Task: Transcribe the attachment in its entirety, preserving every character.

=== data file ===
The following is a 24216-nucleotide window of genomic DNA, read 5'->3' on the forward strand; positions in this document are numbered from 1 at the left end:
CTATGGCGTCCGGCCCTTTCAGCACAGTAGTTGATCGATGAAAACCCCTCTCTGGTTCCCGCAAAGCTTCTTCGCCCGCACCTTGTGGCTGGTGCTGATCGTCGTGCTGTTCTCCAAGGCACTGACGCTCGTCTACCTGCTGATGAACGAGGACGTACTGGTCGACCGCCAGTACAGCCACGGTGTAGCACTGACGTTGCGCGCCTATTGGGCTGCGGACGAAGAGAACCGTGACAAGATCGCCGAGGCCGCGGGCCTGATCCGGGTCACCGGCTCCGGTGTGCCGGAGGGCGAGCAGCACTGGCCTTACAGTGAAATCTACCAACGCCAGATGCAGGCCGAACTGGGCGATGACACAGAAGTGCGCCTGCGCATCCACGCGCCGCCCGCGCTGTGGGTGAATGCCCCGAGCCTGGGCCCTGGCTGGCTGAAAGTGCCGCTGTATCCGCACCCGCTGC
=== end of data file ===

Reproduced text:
The following is a 24216-nucleotide window of genomic DNA, read 5'->3' on the forward strand; positions in this document are numbered from 1 at the left end:
CTATGGCGTCCGGCCCTTTCAGCACAGTAGTTGATCGATGAAAACCCCTCTCTGGTTCCCGCAAAGCTTCTTCGCCCGCACCTTGTGGCTGGTGCTGATCGTCGTGCTGTTCTCCAAGGCACTGACGCTCGTCTACCTGCTGATGAACGAGGACGTACTGGTCGACCGCCAGTACAGCCACGGTGTAGCACTGACGTTGCGCGCCTATTGGGCTGCGGACGAAGAGAACCGTGACAAGATCGCCGAGGCCGCGGGCCTGATCCGGGTCACCGGCTCCGGTGTGCCGGAGGGCGAGCAGCACTGGCCTTACAGTGAAATCTACCAACGCCAGATGCAGGCCGAACTGGGCGATGACACAGAAGTGCGCCTGCGCATCCACGCGCCGCCCGCGCTGTGGGTGAATGCCCCGAGCCTGGGCCCTGGCTGGCTGAAAGTGCCGCTGTATCCGCACCCGCTGC